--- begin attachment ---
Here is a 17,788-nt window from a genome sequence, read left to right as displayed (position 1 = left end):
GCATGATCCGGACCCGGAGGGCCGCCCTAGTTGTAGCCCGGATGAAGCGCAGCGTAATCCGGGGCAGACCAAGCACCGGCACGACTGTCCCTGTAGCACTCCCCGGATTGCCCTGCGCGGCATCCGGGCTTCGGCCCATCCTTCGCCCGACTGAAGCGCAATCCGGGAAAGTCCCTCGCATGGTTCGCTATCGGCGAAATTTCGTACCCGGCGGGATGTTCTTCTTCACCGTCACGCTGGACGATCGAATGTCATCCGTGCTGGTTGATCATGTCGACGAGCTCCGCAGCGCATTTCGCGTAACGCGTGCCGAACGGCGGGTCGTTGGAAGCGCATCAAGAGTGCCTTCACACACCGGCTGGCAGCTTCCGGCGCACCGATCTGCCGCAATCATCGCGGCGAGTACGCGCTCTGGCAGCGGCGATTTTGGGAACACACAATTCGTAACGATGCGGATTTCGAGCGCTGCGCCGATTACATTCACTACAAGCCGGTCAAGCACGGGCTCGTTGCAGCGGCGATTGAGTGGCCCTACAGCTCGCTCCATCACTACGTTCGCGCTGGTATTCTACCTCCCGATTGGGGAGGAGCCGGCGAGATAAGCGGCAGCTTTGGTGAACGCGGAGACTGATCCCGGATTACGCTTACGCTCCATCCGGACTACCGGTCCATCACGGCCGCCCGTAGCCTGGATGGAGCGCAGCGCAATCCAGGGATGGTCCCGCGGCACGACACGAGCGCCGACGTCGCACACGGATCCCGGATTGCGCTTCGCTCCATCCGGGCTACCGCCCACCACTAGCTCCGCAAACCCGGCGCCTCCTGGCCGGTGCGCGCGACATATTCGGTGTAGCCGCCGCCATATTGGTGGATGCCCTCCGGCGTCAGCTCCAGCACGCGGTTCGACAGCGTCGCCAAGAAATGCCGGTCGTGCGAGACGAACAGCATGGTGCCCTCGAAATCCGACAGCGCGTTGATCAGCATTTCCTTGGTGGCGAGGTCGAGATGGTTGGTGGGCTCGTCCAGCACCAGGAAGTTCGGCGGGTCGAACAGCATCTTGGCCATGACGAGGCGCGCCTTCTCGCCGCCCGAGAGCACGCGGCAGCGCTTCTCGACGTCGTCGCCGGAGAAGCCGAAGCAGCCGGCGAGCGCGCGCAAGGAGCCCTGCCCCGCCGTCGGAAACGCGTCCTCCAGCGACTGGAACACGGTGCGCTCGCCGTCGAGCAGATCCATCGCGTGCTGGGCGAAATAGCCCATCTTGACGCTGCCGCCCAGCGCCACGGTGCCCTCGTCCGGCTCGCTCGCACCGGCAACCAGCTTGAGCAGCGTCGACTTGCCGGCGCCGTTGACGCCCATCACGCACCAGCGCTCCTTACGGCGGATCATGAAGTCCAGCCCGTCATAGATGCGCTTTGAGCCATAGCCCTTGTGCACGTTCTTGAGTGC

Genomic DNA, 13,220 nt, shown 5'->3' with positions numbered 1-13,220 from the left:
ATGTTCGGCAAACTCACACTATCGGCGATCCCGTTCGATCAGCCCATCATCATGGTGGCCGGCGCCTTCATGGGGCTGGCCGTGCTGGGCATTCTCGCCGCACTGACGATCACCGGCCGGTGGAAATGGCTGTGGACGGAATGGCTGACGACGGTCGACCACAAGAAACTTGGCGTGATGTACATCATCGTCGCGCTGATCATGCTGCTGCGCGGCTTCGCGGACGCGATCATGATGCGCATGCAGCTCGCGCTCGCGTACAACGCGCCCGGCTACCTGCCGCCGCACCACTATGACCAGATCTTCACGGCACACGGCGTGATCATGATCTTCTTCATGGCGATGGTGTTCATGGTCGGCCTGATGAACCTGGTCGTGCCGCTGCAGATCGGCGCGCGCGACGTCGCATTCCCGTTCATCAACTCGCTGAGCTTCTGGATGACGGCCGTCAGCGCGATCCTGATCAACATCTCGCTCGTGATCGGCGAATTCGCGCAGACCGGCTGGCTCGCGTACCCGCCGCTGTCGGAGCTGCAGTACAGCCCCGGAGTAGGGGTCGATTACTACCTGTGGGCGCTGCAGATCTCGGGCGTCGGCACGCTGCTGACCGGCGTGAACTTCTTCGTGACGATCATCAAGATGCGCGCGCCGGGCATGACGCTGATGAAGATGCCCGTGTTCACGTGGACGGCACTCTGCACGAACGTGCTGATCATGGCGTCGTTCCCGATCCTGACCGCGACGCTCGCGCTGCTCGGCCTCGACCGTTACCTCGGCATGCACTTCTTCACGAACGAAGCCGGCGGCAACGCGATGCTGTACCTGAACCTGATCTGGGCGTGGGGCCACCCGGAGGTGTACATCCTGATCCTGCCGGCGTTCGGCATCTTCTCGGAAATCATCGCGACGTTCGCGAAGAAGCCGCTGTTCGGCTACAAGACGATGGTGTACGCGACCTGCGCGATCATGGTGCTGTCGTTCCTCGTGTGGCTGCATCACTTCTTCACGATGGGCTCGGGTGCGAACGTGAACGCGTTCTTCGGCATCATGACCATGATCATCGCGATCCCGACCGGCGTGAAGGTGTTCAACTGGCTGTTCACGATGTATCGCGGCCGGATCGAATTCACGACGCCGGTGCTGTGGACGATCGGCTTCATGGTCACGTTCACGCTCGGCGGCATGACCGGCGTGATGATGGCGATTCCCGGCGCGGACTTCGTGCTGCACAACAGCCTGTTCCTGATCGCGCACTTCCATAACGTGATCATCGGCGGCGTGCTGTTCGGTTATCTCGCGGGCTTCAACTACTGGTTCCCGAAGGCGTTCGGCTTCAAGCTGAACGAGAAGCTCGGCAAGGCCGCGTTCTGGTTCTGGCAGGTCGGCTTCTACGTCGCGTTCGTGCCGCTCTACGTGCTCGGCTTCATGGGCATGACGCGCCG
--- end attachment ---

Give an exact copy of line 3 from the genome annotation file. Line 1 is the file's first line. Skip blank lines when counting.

Genomic DNA, 13,220 nt, shown 5'->3' with positions numbered 1-13,220 from the left: